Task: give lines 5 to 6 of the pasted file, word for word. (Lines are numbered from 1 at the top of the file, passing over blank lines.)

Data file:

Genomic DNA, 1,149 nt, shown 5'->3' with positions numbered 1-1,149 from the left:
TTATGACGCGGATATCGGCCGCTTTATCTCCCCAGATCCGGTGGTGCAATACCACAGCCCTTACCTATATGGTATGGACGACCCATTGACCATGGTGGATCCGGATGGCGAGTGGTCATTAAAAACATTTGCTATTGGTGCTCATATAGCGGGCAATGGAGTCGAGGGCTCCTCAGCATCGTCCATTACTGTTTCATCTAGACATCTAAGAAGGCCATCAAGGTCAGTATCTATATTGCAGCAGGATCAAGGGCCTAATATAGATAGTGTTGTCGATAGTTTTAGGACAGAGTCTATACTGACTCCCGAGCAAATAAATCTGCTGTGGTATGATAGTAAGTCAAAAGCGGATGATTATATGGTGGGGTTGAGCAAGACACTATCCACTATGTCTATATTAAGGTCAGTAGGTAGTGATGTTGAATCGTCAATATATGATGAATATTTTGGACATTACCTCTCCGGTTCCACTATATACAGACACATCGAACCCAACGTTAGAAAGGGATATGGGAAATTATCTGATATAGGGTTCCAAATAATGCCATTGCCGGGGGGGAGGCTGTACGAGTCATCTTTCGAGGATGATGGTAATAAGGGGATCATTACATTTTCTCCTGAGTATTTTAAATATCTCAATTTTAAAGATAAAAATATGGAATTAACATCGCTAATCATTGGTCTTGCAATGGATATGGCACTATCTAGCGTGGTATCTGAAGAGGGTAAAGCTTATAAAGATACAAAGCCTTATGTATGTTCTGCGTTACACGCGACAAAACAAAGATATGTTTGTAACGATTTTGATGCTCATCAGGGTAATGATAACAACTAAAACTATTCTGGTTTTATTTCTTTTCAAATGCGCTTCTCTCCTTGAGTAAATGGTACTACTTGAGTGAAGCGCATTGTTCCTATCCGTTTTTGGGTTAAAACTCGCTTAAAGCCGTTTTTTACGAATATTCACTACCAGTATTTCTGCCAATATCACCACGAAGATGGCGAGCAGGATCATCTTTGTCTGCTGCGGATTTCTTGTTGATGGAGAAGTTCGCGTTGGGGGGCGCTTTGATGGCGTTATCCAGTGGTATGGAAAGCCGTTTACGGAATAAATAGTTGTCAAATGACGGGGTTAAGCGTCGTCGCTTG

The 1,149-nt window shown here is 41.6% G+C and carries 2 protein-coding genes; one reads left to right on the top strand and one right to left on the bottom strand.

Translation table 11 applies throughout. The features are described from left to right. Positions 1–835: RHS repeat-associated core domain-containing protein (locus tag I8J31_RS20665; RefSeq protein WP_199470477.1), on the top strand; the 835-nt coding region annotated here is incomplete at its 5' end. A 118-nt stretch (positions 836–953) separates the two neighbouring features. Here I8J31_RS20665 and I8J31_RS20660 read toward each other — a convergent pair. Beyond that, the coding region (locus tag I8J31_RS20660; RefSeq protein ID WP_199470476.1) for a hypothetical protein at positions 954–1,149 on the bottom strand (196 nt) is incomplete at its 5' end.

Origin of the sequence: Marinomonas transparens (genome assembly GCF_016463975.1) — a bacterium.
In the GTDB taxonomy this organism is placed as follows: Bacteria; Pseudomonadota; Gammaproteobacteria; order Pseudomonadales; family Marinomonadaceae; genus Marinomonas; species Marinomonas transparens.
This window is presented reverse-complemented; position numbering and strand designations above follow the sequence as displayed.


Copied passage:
Origin of the sequence: Marinomonas transparens (genome assembly GCF_016463975.1) — a bacterium.
In the GTDB taxonomy this organism is placed as follows: Bacteria; Pseudomonadota; Gammaproteobacteria; order Pseudomonadales; family Marinomonadaceae; genus Marinomonas; species Marinomonas transparens.